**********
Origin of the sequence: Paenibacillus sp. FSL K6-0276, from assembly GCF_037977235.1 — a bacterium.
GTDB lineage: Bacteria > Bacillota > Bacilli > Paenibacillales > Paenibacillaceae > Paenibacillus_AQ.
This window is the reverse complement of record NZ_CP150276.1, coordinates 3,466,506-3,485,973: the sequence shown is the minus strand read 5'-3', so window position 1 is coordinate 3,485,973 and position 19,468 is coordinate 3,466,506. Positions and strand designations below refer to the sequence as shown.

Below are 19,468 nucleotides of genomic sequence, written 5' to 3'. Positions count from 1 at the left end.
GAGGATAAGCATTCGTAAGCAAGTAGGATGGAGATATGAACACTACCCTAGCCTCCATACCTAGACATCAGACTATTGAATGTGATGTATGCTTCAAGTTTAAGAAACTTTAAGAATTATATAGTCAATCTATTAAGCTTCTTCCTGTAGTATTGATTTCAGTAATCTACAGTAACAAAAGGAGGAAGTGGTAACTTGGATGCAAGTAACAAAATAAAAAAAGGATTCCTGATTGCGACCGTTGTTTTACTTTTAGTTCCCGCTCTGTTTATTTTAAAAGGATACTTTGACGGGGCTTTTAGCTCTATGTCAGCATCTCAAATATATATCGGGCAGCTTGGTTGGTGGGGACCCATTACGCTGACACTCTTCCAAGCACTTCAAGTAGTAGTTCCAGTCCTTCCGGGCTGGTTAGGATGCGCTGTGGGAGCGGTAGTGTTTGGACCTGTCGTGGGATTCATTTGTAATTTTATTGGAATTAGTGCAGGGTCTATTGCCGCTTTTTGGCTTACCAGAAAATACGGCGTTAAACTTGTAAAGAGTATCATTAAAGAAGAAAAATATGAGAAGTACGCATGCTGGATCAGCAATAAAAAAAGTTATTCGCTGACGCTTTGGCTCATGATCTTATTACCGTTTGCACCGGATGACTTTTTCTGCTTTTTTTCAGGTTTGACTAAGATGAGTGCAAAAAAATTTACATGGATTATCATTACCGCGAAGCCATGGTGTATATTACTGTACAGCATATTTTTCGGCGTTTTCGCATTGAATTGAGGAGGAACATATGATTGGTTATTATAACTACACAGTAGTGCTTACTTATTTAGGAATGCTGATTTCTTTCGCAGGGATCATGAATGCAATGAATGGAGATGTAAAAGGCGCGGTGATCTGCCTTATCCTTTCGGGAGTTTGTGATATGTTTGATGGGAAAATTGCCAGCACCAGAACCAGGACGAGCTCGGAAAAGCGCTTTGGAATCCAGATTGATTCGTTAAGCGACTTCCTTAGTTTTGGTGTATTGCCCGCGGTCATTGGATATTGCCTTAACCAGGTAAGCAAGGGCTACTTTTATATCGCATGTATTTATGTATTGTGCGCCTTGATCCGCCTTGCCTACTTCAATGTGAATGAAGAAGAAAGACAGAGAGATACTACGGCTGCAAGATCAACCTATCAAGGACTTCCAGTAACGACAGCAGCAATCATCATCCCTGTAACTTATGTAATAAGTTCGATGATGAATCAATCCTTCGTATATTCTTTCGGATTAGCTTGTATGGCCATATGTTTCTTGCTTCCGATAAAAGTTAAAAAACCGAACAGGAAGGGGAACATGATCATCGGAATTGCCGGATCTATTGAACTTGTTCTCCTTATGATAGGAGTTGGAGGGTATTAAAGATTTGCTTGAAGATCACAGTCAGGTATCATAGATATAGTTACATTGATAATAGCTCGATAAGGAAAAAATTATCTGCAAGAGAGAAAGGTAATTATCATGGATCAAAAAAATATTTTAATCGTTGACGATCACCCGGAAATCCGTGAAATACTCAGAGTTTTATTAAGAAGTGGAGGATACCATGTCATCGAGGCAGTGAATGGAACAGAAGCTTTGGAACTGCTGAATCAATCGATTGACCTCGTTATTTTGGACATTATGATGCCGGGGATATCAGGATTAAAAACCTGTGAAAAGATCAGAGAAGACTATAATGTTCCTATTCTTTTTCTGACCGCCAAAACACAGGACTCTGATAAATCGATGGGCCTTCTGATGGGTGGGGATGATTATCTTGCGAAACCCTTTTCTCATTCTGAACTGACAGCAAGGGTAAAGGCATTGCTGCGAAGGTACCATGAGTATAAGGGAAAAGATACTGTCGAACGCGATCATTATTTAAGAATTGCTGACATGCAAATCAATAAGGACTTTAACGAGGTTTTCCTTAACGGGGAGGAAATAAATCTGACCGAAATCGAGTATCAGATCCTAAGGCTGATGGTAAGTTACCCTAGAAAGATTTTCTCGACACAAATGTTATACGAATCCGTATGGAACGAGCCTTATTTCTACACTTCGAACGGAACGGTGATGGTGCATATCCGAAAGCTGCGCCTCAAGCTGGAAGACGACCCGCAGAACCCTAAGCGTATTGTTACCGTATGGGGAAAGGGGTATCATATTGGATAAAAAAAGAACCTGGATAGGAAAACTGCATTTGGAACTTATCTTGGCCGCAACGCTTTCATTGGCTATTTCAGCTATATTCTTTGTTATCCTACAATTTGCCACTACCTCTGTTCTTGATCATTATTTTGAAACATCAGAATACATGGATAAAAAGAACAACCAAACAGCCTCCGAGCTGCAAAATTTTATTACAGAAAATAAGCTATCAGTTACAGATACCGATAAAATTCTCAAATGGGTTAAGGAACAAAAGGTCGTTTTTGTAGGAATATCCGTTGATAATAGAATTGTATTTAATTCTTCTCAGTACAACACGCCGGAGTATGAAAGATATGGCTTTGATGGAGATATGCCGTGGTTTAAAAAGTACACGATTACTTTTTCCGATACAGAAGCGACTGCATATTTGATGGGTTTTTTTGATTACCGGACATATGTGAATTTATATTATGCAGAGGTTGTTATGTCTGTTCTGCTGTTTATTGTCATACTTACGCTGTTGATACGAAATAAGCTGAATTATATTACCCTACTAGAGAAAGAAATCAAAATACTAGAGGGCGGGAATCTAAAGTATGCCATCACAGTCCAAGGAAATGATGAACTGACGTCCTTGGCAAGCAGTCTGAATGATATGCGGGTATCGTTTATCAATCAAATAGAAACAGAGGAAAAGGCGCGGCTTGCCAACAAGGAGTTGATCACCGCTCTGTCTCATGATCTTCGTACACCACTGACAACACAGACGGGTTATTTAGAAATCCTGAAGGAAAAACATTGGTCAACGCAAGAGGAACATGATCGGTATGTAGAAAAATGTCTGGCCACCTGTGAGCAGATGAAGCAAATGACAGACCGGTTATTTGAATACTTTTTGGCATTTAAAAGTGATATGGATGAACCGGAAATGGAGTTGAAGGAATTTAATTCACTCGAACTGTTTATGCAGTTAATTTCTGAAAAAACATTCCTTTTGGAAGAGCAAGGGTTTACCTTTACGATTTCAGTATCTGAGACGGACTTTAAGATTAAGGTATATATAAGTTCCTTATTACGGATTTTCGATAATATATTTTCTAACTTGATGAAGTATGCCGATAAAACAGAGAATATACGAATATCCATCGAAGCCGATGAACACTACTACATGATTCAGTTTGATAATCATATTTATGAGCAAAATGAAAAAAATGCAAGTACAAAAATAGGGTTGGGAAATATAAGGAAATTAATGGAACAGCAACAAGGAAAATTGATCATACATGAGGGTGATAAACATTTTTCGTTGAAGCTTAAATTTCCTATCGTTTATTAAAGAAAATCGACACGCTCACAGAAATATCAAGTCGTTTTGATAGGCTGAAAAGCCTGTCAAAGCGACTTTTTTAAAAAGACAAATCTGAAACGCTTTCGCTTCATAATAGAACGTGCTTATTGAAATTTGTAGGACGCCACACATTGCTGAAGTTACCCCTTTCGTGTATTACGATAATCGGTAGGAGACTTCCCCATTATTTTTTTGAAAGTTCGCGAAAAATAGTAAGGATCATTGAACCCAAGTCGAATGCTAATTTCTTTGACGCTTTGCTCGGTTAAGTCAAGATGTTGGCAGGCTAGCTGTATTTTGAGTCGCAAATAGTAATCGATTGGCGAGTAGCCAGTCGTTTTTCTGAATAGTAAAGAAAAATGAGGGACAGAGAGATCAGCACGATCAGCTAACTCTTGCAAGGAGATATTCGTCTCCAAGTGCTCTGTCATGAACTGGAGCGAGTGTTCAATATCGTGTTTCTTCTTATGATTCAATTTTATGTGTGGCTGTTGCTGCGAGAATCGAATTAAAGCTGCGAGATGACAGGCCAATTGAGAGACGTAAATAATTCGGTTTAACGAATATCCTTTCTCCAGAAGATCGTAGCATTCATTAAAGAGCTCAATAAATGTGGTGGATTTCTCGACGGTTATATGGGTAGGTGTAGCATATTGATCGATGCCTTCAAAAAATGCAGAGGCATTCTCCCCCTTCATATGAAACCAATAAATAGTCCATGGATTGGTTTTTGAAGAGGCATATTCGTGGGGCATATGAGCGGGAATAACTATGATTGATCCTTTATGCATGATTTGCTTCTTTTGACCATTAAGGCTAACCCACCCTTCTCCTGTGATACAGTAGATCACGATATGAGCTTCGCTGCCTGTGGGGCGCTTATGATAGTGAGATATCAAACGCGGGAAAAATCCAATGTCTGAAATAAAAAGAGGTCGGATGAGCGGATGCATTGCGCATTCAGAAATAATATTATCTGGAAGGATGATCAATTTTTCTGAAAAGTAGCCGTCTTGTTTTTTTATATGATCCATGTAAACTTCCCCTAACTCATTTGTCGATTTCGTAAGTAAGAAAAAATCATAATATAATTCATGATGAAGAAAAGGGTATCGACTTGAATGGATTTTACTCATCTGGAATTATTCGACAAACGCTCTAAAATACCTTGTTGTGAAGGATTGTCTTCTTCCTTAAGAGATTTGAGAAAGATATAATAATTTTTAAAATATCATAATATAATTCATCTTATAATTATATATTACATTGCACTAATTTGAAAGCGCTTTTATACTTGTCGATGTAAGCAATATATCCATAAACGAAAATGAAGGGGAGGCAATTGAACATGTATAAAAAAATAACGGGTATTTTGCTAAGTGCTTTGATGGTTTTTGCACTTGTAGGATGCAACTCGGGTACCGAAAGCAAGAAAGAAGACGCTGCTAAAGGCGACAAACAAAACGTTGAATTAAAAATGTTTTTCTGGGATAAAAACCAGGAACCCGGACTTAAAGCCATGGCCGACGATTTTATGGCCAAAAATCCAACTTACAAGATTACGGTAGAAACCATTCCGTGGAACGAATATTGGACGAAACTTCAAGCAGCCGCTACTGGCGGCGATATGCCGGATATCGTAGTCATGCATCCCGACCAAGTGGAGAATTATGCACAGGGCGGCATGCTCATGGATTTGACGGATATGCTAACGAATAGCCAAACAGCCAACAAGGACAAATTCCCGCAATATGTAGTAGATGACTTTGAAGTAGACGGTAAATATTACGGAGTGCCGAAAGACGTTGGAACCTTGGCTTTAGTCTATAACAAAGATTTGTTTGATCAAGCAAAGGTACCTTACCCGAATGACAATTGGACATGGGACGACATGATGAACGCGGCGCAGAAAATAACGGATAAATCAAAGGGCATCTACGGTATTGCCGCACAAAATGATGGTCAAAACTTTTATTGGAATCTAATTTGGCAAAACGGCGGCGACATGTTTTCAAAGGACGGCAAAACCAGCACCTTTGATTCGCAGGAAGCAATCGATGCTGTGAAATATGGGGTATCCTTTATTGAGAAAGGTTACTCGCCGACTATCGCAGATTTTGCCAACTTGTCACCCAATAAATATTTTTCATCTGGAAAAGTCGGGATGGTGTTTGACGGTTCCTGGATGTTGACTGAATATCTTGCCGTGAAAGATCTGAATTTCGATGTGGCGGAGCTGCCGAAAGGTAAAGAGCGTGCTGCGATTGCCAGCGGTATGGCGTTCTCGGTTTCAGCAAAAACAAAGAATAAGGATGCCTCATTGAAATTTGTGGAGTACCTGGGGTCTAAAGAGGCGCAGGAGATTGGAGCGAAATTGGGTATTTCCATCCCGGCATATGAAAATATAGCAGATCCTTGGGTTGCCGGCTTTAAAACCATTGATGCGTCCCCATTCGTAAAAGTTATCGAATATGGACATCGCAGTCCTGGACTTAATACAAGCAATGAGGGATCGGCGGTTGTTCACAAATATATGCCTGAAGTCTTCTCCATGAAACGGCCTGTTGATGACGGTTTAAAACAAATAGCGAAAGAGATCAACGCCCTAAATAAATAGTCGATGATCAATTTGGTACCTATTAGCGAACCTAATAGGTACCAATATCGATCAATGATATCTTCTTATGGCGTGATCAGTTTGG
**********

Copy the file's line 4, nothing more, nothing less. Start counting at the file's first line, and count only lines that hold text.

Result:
Below are 19,468 nucleotides of genomic sequence, written 5' to 3'. Positions count from 1 at the left end.